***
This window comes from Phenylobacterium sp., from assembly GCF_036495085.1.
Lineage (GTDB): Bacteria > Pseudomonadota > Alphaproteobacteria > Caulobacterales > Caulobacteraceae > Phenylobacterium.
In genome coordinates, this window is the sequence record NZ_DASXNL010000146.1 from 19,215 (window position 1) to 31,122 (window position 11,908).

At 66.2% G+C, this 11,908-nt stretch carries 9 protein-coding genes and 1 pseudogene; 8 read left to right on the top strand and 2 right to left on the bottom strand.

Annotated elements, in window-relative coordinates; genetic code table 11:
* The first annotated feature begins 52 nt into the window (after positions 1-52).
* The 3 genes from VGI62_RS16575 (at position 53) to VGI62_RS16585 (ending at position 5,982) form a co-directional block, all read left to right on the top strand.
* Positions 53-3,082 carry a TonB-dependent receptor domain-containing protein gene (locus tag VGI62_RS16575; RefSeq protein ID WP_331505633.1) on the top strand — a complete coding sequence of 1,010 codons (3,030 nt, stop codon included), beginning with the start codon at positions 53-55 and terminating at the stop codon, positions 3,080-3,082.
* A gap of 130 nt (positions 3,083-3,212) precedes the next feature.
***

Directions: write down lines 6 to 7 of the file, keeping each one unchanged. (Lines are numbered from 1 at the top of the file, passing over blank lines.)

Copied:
* The first annotated feature begins 52 nt into the window (after positions 1-52).
* The 3 genes from VGI62_RS16575 (at position 53) to VGI62_RS16585 (ending at position 5,982) form a co-directional block, all read left to right on the top strand.